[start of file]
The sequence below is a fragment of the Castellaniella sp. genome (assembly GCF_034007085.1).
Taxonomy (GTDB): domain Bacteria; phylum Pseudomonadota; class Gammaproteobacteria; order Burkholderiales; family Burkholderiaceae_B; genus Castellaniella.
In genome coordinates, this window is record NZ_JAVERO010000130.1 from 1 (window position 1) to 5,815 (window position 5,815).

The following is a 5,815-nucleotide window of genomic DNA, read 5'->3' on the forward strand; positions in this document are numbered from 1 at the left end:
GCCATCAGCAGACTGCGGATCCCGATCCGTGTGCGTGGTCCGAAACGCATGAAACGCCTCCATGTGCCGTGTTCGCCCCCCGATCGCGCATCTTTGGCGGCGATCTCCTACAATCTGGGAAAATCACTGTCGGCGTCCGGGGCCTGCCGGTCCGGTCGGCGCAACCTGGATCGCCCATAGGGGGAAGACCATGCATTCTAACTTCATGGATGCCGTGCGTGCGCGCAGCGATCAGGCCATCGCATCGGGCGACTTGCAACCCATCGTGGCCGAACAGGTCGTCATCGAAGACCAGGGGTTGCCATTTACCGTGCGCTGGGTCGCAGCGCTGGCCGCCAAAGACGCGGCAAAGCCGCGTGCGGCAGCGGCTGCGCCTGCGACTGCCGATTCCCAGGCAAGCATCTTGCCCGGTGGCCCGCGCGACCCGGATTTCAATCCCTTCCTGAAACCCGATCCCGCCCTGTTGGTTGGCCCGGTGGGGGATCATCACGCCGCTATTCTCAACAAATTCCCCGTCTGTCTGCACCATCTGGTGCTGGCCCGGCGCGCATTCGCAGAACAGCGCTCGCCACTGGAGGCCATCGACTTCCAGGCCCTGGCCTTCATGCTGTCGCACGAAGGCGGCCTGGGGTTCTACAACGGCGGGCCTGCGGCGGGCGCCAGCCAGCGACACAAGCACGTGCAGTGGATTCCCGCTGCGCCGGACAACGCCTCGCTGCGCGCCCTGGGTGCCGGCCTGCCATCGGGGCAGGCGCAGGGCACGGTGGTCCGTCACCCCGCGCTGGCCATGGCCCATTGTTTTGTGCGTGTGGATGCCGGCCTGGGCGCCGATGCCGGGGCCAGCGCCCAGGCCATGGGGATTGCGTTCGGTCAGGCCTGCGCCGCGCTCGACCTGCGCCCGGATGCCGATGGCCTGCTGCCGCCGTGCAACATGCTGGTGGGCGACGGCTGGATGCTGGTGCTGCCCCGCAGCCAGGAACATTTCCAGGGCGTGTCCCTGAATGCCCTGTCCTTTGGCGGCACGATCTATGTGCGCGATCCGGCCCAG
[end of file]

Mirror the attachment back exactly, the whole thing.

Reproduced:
The sequence below is a fragment of the Castellaniella sp. genome (assembly GCF_034007085.1).
Taxonomy (GTDB): domain Bacteria; phylum Pseudomonadota; class Gammaproteobacteria; order Burkholderiales; family Burkholderiaceae_B; genus Castellaniella.
In genome coordinates, this window is record NZ_JAVERO010000130.1 from 1 (window position 1) to 5,815 (window position 5,815).

The following is a 5,815-nucleotide window of genomic DNA, read 5'->3' on the forward strand; positions in this document are numbered from 1 at the left end:
GCCATCAGCAGACTGCGGATCCCGATCCGTGTGCGTGGTCCGAAACGCATGAAACGCCTCCATGTGCCGTGTTCGCCCCCCGATCGCGCATCTTTGGCGGCGATCTCCTACAATCTGGGAAAATCACTGTCGGCGTCCGGGGCCTGCCGGTCCGGTCGGCGCAACCTGGATCGCCCATAGGGGGAAGACCATGCATTCTAACTTCATGGATGCCGTGCGTGCGCGCAGCGATCAGGCCATCGCATCGGGCGACTTGCAACCCATCGTGGCCGAACAGGTCGTCATCGAAGACCAGGGGTTGCCATTTACCGTGCGCTGGGTCGCAGCGCTGGCCGCCAAAGACGCGGCAAAGCCGCGTGCGGCAGCGGCTGCGCCTGCGACTGCCGATTCCCAGGCAAGCATCTTGCCCGGTGGCCCGCGCGACCCGGATTTCAATCCCTTCCTGAAACCCGATCCCGCCCTGTTGGTTGGCCCGGTGGGGGATCATCACGCCGCTATTCTCAACAAATTCCCCGTCTGTCTGCACCATCTGGTGCTGGCCCGGCGCGCATTCGCAGAACAGCGCTCGCCACTGGAGGCCATCGACTTCCAGGCCCTGGCCTTCATGCTGTCGCACGAAGGCGGCCTGGGGTTCTACAACGGCGGGCCTGCGGCGGGCGCCAGCCAGCGACACAAGCACGTGCAGTGGATTCCCGCTGCGCCGGACAACGCCTCGCTGCGCGCCCTGGGTGCCGGCCTGCCATCGGGGCAGGCGCAGGGCACGGTGGTCCGTCACCCCGCGCTGGCCATGGCCCATTGTTTTGTGCGTGTGGATGCCGGCCTGGGCGCCGATGCCGGGGCCAGCGCCCAGGCCATGGGGATTGCGTTCGGTCAGGCCTGCGCCGCGCTCGACCTGCGCCCGGATGCCGATGGCCTGCTGCCGCCGTGCAACATGCTGGTGGGCGACGGCTGGATGCTGGTGCTGCCCCGCAGCCAGGAACATTTCCAGGGCGTGTCCCTGAATGCCCTGTCCTTTGGCGGCACGATCTATGTGCGCGATCCGGCCCAG